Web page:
The key to printed electronics is the electrically active inks and pastes, a very dynamic research area. Already a wide range of inks with various electrical properties are commercially available. Depending on the material, a printed structure can act as conductor, semi-conductor, isolator, or dielectric. It can also exhibit other functional properties, such as actively emitting light. Commonly used materials include dispersions of metallic or carbon particles (e.g., silver nanoparticles) and conductive and semi-conductive polymers (e.g., PEDOT:PSS and pentacene).
The functional behavior is defined by not only the material, but also the geometry in which one or multiple materials are printed. A conductive structure printed on a single layer can act as a flexible circuit board, as well as a resistor, capacitor, inductor, or antenna. By printing various materials on multiple layers, active components can be realized such as displays, more complex sensors, actuators, transistors, and batteries.
Will the next generation of microprocessors be printed? Will printed electronics replace conventional silicon-based electronics? No. Rather, printed electronics will coexist with them. Printed electronics is limited by a much lower integration density due to the lower resolution of printing. It also offers considerably lower switching times than in conventional electronics because of the low mobility of printed semi-conductors. Therefore, we will see continued use of conventional electronics for high-performance applications, while printed electronics will open up new markets and applications for thin, lightweight, large-area, deformable, and extremely low-cost electronics.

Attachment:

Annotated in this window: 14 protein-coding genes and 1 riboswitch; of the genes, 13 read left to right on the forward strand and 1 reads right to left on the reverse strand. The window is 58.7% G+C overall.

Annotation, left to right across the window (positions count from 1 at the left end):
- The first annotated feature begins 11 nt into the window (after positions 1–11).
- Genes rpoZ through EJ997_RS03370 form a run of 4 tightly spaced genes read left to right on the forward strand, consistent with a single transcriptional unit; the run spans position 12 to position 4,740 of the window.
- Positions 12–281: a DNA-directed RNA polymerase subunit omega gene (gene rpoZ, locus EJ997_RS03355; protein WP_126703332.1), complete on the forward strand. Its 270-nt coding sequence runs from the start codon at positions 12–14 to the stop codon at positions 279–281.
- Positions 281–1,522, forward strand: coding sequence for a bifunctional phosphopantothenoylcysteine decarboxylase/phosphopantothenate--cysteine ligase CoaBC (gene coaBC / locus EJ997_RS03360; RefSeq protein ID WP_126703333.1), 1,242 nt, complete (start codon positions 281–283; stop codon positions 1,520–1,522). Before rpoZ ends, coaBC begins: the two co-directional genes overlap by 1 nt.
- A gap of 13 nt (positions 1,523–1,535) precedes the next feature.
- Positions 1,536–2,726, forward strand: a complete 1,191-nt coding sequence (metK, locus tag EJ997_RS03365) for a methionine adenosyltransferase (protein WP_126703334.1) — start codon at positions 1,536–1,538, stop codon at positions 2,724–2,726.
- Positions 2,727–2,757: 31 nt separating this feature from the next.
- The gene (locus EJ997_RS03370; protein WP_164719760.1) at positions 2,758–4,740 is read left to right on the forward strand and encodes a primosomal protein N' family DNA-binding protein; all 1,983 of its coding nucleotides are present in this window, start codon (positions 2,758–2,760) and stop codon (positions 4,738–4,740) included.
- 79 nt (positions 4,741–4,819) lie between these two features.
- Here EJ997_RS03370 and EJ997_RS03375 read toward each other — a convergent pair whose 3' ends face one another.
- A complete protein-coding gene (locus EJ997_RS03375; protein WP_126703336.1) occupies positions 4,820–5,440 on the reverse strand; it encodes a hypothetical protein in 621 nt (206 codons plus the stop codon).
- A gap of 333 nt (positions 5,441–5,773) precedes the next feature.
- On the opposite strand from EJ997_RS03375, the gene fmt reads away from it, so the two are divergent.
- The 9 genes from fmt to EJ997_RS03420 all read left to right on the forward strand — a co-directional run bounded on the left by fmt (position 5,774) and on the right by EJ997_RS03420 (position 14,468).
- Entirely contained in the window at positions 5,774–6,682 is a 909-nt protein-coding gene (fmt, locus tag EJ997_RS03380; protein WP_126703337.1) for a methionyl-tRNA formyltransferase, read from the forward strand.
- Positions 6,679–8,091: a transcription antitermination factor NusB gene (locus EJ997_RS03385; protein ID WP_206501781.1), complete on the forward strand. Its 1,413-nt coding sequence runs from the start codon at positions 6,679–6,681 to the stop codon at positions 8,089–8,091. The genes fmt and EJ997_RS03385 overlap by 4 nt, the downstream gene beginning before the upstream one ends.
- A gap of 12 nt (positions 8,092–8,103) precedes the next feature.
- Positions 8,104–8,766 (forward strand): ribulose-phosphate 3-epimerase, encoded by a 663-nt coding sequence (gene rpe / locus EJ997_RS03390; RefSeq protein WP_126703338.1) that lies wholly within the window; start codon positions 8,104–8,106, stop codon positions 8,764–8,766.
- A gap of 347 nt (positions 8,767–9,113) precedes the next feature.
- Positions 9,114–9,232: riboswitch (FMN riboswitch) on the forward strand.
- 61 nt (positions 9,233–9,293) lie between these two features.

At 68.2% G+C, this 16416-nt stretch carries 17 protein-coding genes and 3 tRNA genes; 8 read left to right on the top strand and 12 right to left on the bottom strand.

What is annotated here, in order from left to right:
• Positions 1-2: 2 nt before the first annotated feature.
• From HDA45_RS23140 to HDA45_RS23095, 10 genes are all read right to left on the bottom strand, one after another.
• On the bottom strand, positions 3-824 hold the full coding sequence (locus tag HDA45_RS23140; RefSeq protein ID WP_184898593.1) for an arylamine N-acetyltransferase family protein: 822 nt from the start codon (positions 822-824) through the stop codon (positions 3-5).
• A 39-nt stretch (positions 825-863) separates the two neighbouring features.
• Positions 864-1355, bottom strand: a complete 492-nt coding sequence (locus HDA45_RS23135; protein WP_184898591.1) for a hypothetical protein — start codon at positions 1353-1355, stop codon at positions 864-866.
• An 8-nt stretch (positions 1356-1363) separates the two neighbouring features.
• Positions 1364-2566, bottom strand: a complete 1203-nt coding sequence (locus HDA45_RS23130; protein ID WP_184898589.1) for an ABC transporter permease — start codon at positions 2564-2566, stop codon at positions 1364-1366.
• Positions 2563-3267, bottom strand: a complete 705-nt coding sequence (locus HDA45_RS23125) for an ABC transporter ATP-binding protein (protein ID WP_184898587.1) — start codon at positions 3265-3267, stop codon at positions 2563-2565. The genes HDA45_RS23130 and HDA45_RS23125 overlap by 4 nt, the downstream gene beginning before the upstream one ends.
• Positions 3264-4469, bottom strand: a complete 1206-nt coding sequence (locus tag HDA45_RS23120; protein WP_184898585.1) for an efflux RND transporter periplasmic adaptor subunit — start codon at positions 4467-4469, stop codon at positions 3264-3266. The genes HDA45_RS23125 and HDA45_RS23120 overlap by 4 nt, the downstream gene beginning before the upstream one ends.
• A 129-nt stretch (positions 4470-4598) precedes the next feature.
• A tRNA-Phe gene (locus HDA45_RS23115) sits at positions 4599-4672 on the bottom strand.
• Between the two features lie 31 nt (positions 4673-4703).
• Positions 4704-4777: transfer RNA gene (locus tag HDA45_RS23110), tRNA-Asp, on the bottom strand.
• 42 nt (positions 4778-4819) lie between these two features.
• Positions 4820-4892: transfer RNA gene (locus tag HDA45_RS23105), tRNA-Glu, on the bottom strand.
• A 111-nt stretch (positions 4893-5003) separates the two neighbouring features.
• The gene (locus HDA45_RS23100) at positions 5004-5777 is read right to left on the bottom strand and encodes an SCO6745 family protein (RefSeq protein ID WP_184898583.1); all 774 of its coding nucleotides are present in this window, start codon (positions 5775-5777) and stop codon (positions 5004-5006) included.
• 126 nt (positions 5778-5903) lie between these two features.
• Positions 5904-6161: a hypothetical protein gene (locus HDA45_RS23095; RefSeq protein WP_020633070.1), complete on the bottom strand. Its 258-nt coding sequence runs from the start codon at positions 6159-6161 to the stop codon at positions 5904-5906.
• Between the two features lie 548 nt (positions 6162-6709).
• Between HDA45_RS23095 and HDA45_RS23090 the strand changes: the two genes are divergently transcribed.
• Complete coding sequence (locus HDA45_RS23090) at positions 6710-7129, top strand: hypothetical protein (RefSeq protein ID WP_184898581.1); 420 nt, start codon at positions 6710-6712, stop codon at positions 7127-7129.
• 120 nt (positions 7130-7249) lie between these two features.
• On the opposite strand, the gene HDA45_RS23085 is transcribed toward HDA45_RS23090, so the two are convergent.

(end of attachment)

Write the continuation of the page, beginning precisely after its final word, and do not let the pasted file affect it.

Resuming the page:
So why not use printing to prototype your new mobile, wearable, tangible, or embedded user interface? In ground-laying work, Kawahara et al.  have demonstrated that highly conductive structures can be printed in high resolution with a consumer-grade inkjet printer, which is as cheap as $100. The approach replaces the standard inks in the cartridge with commercially available conductive ink, which is made of silver nanoparticles. The user designs the conductive traces and electrodes in any graphics application and then prints them within a few seconds on a specific type of photo paper (Figure 1). Despite its limitation to single-layer printing, the method can be used for a wide variety of purposes. Among other scenarios, the authors have demonstrated its efficacy in the rapid prototyping of deformable electronic circuits and for printing capacitive touch sensors and RFID antennas.
If the prototype requires more complex functionality that cannot be printed, conventional electronics components can be attached onto the printout by using CircuitStickers, which the authors have presented in follow-up work. The team has also contributed an improved multimodal sensing technique . It allows for single-layer printing of sensors that are capable of sensing multi-touch and proximity input, several levels of touch pressure, and deformation. Last but not least, printed sensors can be visually appealing, as shown in Figure 2.